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And suck deep draughts of her voluptuous breath,
Though fraught with ruin, infamy, and death?
Could he who thus to vile enjoyment clings
Know what calm joy from purer sources springs;
Could he but feel how sweet, hów free from strife,
The harmless pleasures of a harmless life,
No more his soul would pant for joys impure,
The deadly chalice would no more allure,
But the sweet potion he was wont to sip
Would turn to poison on his conscious lip.

Fair Nature! thee, in all thy varied charms,
Fain would I clasp for ever in my arms !
Thine are the sweets which never, never sate,
Thine still remain through all the storms of fate.
Though not for me, 'twas Heaven's divine command
To roll in acres of paternal land,
Yet still my lot is bless'd, while I enjoy
Thine opening beauties with a lover's eye.

Happy is he, who, though the cup of bliss
Has ever shunn'd him when he thought to kiss,
Who, still in abject poverty or pain,
Can count with pleasure what small joys remain :
Though were his sight convey'd from zone to zone,
He would not find one spot of ground his own,
Yet, as he looks around, he cries with glee,
These bounding prospects all were made for me:
For me yon waving fields their burden bear,
For me yon labourer guides the shining share,

While happy I in idle ease recline,
And mark the glorious visions as they shine.
This is the charm, by sages often told,
Converting all it touches into gold.
Content can soothe where'er by fortune placed,
Can rear a garden in the desert waste.

How lovely, from this hill's superior height,
Spreads the wide view before my straining sight!
O'er many a varied mile of lengthening ground,
E’en to the blue-ridged hill's remotest bound,
My ken is borne; while o'er my head serene
The silver moon illumes the misty scene:
Now shining clear, now darkening in the glade,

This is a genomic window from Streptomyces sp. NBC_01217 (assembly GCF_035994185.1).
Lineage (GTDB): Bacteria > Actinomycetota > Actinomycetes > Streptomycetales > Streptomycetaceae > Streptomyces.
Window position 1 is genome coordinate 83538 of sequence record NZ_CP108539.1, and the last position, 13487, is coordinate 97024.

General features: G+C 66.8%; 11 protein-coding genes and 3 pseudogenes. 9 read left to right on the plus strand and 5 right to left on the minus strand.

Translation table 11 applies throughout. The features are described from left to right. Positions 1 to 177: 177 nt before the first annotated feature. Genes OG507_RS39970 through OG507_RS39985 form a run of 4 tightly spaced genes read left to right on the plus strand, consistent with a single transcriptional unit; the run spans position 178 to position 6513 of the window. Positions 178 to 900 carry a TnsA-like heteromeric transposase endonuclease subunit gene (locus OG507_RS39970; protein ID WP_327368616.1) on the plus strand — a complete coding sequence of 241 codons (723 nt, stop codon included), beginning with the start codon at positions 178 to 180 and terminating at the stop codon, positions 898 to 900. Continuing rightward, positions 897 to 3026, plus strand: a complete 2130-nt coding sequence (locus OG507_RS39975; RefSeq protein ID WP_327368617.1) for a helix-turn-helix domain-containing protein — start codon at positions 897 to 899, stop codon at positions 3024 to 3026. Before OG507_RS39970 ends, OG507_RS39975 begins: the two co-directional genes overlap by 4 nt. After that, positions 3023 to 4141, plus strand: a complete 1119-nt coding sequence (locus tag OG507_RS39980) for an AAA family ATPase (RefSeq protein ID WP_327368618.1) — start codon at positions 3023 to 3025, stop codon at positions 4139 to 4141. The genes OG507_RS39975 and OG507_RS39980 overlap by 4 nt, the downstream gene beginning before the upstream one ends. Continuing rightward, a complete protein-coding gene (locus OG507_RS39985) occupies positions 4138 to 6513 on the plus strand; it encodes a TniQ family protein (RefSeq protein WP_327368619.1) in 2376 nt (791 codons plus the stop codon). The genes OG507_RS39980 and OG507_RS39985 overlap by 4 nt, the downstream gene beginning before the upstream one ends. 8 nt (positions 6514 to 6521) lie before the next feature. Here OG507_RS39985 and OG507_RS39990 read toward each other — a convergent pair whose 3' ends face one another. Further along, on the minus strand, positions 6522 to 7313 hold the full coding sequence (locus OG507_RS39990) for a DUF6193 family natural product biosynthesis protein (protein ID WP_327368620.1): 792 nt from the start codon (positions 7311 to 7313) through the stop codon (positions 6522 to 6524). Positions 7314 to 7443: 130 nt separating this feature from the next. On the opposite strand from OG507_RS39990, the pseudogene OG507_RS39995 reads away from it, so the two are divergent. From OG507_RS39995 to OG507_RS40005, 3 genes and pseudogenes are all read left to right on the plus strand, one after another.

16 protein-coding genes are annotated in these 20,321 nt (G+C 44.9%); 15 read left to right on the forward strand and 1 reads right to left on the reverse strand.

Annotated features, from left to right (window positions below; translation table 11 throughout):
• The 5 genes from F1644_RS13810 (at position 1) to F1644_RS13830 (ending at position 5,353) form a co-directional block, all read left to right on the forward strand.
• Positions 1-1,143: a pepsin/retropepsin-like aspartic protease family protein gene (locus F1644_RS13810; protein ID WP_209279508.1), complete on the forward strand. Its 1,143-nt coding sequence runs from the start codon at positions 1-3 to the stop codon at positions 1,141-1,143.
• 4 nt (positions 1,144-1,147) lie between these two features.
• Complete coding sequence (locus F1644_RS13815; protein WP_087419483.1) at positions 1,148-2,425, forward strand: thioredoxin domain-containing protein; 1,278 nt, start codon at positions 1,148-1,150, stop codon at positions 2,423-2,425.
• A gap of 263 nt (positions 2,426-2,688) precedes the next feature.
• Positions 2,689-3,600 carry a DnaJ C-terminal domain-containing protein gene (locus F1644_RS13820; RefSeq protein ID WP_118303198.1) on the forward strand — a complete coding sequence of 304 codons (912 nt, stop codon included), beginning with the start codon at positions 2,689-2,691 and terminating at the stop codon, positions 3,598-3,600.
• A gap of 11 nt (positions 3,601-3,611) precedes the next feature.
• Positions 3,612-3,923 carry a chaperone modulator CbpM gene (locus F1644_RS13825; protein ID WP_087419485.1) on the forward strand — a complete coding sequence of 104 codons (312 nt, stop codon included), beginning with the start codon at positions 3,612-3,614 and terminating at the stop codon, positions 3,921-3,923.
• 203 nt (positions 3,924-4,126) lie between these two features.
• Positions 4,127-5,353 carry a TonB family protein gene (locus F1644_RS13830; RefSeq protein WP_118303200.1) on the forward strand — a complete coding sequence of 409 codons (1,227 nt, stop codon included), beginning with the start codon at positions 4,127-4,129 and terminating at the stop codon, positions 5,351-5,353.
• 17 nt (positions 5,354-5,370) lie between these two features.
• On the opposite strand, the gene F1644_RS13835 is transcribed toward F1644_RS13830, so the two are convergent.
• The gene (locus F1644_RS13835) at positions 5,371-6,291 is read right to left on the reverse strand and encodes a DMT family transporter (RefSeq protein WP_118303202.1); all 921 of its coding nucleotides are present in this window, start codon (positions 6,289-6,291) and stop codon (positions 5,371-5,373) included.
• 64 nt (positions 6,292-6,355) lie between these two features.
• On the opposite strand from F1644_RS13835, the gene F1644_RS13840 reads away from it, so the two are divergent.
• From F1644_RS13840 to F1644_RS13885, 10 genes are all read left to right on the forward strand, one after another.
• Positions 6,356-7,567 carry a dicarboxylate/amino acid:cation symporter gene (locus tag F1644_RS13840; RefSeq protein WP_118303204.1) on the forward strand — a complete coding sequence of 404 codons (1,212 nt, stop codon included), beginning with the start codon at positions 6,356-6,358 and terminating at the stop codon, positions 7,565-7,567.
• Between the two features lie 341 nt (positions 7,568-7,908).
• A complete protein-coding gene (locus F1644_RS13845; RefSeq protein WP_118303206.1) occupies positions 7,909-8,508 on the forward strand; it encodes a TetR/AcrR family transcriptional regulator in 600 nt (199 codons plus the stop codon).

In all the soft varieties of shade.

Behind me, lo! the peaceful hamlet lies,
The drowsy god has seal'd the cotter's eyes.
No more, where late the social faggot blazed,
The vacant peal resounds, by little raised;
But lock'd in silencé, o'er Arion's * star
The slumbering Night rolls on her velvet car:
The church bell tolls, deep sounding down theglade,
The solemn hour for walking spectres made;
The simple ploughboy, wakening with the sound,
Listens aghast, and turns him startled round,
Then stops his ears, and strives to close his eyes,
Lest at the sound some grisly ghost should rise.

* The constellation Delphinus. For authority for this appellation, see Ovid's Fasti, B. xi. 113.

Now ceased the long, the monitory toll,
Returning silence stagnates in the soul;
Save when, disturbed by dreams, with wild affright,
The deep mouth'd mastiff bays the troubled night:
Or where the village alehouse crowns the vale,
The creaking signpost whistles to the gale.
A little onward let me bend my way,
Where the moss'd seat invites the traveller's stay.
That spot, oh! yet it is the very same;
That hawthorn gives it shade, and gave it name:
There yet the primrose opes its earliest bloom,
There yet the violet sheds its first perfume,
And in the branch that rears above the rest
The robin unmolested builds its nest.
'Twas here, when hope, presiding o'er my breast,